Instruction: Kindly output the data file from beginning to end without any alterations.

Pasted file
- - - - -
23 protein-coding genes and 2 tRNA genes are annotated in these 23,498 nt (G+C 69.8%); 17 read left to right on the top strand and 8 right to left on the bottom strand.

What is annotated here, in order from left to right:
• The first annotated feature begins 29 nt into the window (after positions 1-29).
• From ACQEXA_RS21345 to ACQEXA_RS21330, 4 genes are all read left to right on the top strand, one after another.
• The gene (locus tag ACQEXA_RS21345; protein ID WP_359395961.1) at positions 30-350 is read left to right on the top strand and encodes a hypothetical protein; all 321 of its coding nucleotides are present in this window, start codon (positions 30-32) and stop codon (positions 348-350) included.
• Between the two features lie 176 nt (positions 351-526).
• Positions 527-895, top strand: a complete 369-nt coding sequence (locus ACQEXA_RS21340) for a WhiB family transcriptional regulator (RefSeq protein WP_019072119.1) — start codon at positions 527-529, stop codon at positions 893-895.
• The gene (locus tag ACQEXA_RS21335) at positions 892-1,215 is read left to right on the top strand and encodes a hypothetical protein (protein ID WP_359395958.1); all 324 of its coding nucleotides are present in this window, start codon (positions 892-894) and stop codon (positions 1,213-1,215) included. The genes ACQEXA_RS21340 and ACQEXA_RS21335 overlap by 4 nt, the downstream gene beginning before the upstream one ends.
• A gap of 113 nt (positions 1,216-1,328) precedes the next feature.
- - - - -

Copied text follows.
23 protein-coding genes and 2 tRNA genes are annotated in these 23,498 nt (G+C 69.8%); 17 read left to right on the top strand and 8 right to left on the bottom strand.

What is annotated here, in order from left to right:
• The first annotated feature begins 29 nt into the window (after positions 1-29).
• From ACQEXA_RS21345 to ACQEXA_RS21330, 4 genes are all read left to right on the top strand, one after another.
• The gene (locus tag ACQEXA_RS21345; protein ID WP_359395961.1) at positions 30-350 is read left to right on the top strand and encodes a hypothetical protein; all 321 of its coding nucleotides are present in this window, start codon (positions 30-32) and stop codon (positions 348-350) included.
• Between the two features lie 176 nt (positions 351-526).
• Positions 527-895, top strand: a complete 369-nt coding sequence (locus ACQEXA_RS21340) for a WhiB family transcriptional regulator (RefSeq protein WP_019072119.1) — start codon at positions 527-529, stop codon at positions 893-895.
• The gene (locus tag ACQEXA_RS21335) at positions 892-1,215 is read left to right on the top strand and encodes a hypothetical protein (protein ID WP_359395958.1); all 324 of its coding nucleotides are present in this window, start codon (positions 892-894) and stop codon (positions 1,213-1,215) included. The genes ACQEXA_RS21340 and ACQEXA_RS21335 overlap by 4 nt, the downstream gene beginning before the upstream one ends.
• A gap of 113 nt (positions 1,216-1,328) precedes the next feature.